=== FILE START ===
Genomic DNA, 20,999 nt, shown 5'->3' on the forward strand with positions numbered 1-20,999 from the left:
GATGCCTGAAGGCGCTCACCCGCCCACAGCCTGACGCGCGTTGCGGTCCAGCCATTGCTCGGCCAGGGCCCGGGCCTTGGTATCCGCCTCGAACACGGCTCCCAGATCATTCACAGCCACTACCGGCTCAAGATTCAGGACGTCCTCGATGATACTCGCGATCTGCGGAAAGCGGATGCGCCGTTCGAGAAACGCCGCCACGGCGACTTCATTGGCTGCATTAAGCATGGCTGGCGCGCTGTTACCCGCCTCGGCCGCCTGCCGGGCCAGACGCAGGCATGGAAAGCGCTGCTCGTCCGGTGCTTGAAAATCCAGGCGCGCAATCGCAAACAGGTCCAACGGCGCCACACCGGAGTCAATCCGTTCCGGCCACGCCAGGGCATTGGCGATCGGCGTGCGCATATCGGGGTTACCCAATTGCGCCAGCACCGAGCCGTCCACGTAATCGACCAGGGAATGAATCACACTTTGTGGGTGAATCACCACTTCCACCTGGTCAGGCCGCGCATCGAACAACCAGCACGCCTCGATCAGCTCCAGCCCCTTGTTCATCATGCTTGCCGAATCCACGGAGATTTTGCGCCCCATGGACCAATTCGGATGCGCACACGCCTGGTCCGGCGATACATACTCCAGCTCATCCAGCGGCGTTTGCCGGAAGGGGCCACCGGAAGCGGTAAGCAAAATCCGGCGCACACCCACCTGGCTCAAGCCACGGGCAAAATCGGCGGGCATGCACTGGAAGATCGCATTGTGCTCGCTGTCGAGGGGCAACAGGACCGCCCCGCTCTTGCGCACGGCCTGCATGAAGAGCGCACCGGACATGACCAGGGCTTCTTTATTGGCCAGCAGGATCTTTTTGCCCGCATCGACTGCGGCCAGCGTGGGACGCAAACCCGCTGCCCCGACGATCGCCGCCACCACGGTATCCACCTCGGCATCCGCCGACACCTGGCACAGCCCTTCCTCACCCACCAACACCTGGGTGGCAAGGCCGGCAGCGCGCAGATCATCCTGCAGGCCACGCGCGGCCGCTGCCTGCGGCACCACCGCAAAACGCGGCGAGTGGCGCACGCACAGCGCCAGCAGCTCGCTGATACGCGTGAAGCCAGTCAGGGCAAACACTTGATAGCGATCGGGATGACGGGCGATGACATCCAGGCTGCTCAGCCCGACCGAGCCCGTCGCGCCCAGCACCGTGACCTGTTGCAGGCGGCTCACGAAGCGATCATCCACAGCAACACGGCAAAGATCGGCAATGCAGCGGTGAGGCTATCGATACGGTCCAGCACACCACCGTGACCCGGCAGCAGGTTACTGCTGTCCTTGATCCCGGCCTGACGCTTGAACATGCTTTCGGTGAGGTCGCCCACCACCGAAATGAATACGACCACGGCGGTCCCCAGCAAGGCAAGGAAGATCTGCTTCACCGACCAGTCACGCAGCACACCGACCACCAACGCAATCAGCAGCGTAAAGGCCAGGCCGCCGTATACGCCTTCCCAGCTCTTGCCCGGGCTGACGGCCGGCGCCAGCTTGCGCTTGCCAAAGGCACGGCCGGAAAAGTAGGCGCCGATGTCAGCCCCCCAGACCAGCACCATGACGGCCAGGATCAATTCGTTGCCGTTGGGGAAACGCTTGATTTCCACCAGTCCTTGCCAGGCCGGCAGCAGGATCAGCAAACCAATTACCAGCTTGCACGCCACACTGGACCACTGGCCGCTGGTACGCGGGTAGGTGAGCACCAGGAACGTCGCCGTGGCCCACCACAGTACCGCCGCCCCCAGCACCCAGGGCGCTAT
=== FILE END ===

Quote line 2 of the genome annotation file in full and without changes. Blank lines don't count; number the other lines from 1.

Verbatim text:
GATGCCTGAAGGCGCTCACCCGCCCACAGCCTGACGCGCGTTGCGGTCCAGCCATTGCTCGGCCAGGGCCCGGGCCTTGGTATCCGCCTCGAACACGGCTCCCAGATCATTCACAGCCACTACCGGCTCAAGATTCAGGACGTCCTCGATGATACTCGCGATCTGCGGAAAGCGGATGCGCCGTTCGAGAAACGCCGCCACGGCGACTTCATTGGCTGCATTAAGCATGGCTGGCGCGCTGTTACCCGCCTCGGCCGCCTGCCGGGCCAGACGCAGGCATGGAAAGCGCTGCTCGTCCGGTGCTTGAAAATCCAGGCGCGCAATCGCAAACAGGTCCAACGGCGCCACACCGGAGTCAATCCGTTCCGGCCACGCCAGGGCATTGGCGATCGGCGTGCGCATATCGGGGTTACCCAATTGCGCCAGCACCGAGCCGTCCACGTAATCGACCAGGGAATGAATCACACTTTGTGGGTGAATCACCACTTCCACCTGGTCAGGCCGCGCATCGAACAACCAGCACGCCTCGATCAGCTCCAGCCCCTTGTTCATCATGCTTGCCGAATCCACGGAGATTTTGCGCCCCATGGACCAATTCGGATGCGCACACGCCTGGTCCGGCGATACATACTCCAGCTCATCCAGCGGCGTTTGCCGGAAGGGGCCACCGGAAGCGGTAAGCAAAATCCGGCGCACACCCACCTGGCTCAAGCCACGGGCAAAATCGGCGGGCATGCACTGGAAGATCGCATTGTGCTCGCTGTCGAGGGGCAACAGGACCGCCCCGCTCTTGCGCACGGCCTGCATGAAGAGCGCACCGGACATGACCAGGGCTTCTTTATTGGCCAGCAGGATCTTTTTGCCCGCATCGACTGCGGCCAGCGTGGGACGCAAACCCGCTGCCCCGACGATCGCCGCCACCACGGTATCCACCTCGGCATCCGCCGACACCTGGCACAGCCCTTCCTCACCCACCAACACCTGGGTGGCAAGGCCGGCAGCGCGCAGATCATCCTGCAGGCCACGCGCGGCCGCTGCCTGCGGCACCACCGCAAAACGCGGCGAGTGGCGCACGCACAGCGCCAGCAGCTCGCTGATACGCGTGAAGCCAGTCAGGGCAAACACTTGATAGCGATCGGGATGACGGGCGATGACATCCAGGCTGCTCAGCCCGACCGAGCCCGTCGCGCCCAGCACCGTGACCTGTTGCAGGCGGCTCACGAAGCGATCATCCACAGCAACACGGCAAAGATCGGCAATGCAGCGGTGAGGCTATCGATACGGTCCAGCACACCACCGTGACCCGGCAGCAGGTTACTGCTGTCCTTGATCCCGGCCTGACGCTTGAACATGCTTTCGGTGAGGTCGCCCACCACCGAAATGAATACGACCACGGCGGTCCCCAGCAAGGCAAGGAAGATCTGCTTCACCGACCAGTCACGCAGCACACCGACCACCAACGCAATCAGCAGCGTAAAGGCCAGGCCGCCGTATACGCCTTCCCAGCTCTTGCCCGGGCTGACGGCCGGCGCCAGCTTGCGCTTGCCAAAGGCACGGCCGGAAAAGTAGGCGCCGATGTCAGCCCCCCAGACCAGCACCATGACGGCCAGGATCAATTCGTTGCCGTTGGGGAAACGCTTGATTTCCACCAGTCCTTGCCAGGCCGGCAGCAGGATCAGCAAACCAATTACCAGCTTGCACGCCACACTGGACCACTGGCCGCTGGTACGCGGGTAGGTGAGCACCAGGAACGTCGCCGTGGCCCACCACAGTACCGCCGCCCCCAGCACCCAGGGCGCTAT